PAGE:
Maybe, but Rhode Island is only the fifth state to enact such laws. Other states have proposals in the works, but they’re still under review. Which means if you work in the other 45 states, your personal online conduct may fall into a gray area that could be cause for your dismissal (or cause an employer not to hire you to begin with).

Even the states that do have legislation governing how much employers can snoop make certain exceptions “that allow employers to protect their legitimate business interests.” What exactly does this mean? That’s up for debate — and broad interpretation:

Almost all states’ social media password laws allow the employer access to an employee’s social media account as part of an investigation. There are few, if any, limits on what the investigation is about…

…Note the information does not actually have to be related to the investigation; the employer just has to “reasonably believe” it is. Courts would apply an objective “reasonable employer” standard, as opposed to a manager who just wants to stalk people. But as a practical matter, courts usually give employers wide discretion to investigate employee misconduct, and to define what constitutes misconduct.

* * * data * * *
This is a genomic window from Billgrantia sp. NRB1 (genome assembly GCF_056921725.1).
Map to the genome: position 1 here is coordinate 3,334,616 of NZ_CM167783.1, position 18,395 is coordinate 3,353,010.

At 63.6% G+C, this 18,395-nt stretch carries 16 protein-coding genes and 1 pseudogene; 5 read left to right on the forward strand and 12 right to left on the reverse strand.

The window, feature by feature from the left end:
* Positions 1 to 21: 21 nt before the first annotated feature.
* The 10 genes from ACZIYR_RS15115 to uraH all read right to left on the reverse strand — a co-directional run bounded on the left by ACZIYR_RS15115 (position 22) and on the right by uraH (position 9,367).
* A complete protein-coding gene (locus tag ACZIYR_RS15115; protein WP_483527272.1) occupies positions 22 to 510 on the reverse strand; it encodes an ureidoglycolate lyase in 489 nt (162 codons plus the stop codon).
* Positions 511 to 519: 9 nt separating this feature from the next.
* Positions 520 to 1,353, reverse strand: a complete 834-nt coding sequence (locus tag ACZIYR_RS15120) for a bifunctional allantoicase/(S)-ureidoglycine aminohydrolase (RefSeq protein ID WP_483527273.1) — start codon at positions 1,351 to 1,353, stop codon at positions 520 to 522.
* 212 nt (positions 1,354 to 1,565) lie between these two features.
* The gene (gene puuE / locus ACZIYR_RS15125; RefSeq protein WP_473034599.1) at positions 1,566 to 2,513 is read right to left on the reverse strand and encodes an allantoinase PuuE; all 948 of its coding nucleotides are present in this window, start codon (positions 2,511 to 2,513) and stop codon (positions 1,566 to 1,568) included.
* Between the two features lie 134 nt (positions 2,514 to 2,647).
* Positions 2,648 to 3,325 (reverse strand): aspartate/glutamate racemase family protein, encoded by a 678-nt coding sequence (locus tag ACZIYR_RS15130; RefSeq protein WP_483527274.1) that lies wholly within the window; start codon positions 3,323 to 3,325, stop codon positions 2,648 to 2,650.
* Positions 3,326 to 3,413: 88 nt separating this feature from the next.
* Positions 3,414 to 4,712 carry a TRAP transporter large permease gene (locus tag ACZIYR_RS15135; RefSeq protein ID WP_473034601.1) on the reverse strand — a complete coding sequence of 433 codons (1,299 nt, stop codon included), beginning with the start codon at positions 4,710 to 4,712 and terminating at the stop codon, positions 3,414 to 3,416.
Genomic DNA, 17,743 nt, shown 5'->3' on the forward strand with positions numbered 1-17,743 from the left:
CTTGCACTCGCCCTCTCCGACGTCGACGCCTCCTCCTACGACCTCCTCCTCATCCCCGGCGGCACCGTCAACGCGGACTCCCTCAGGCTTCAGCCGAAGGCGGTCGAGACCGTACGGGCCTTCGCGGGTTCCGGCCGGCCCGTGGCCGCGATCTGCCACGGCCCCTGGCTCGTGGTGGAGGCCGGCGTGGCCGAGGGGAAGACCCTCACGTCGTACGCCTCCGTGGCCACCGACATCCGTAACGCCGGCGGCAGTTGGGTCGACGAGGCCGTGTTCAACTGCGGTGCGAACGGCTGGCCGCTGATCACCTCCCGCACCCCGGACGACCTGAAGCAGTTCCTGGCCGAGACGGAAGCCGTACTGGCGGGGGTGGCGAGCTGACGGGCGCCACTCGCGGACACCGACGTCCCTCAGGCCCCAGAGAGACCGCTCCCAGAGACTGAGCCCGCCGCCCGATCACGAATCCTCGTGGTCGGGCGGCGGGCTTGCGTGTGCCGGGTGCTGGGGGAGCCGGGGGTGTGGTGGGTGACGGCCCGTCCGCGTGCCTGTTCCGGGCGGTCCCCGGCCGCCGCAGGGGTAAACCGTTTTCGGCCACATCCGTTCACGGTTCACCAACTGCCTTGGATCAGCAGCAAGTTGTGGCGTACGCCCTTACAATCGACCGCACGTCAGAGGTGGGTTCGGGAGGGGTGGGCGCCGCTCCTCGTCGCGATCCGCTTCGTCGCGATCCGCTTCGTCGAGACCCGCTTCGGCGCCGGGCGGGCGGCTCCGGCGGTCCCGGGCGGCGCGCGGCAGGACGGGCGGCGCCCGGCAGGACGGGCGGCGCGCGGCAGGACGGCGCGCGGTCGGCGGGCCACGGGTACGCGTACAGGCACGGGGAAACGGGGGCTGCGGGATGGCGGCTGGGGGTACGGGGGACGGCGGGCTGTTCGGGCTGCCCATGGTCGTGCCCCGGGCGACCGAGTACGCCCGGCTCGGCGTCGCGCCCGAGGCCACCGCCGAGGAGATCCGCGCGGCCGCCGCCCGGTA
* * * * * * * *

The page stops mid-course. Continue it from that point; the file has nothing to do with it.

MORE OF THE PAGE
– HR Examiner, How Employers Can Still See Employee Social Media Accounts

As Aliah Wright, author of  A Necessary Evil: Managing Employee Activity on Facebook, Twitter, LinkedIn…and the Hundreds of Other Social Media Sites told American Express Open Forum, “employees can be held responsible for the things they publish online — even if they are at home on their own time and they think only their closest friends will see what they’ve published.”

So, in a world where the line between personal and professional identity online is already blurry, what can you do to protect yourself (and your career) from potential fallout?

Know your rights

If an employer (or potential employer) is asking you for personal online information you don’t feel comfortable providing, it’s within your rights to check your state laws. Some states prohibit employers for asking for especially sensitive information like your passwords or specific content, while others take a broader approach and also prohibit requests for your social media usernames

For information on your rights, check out this guide to current legislation by state to see which bills have been passed and which are under consideration.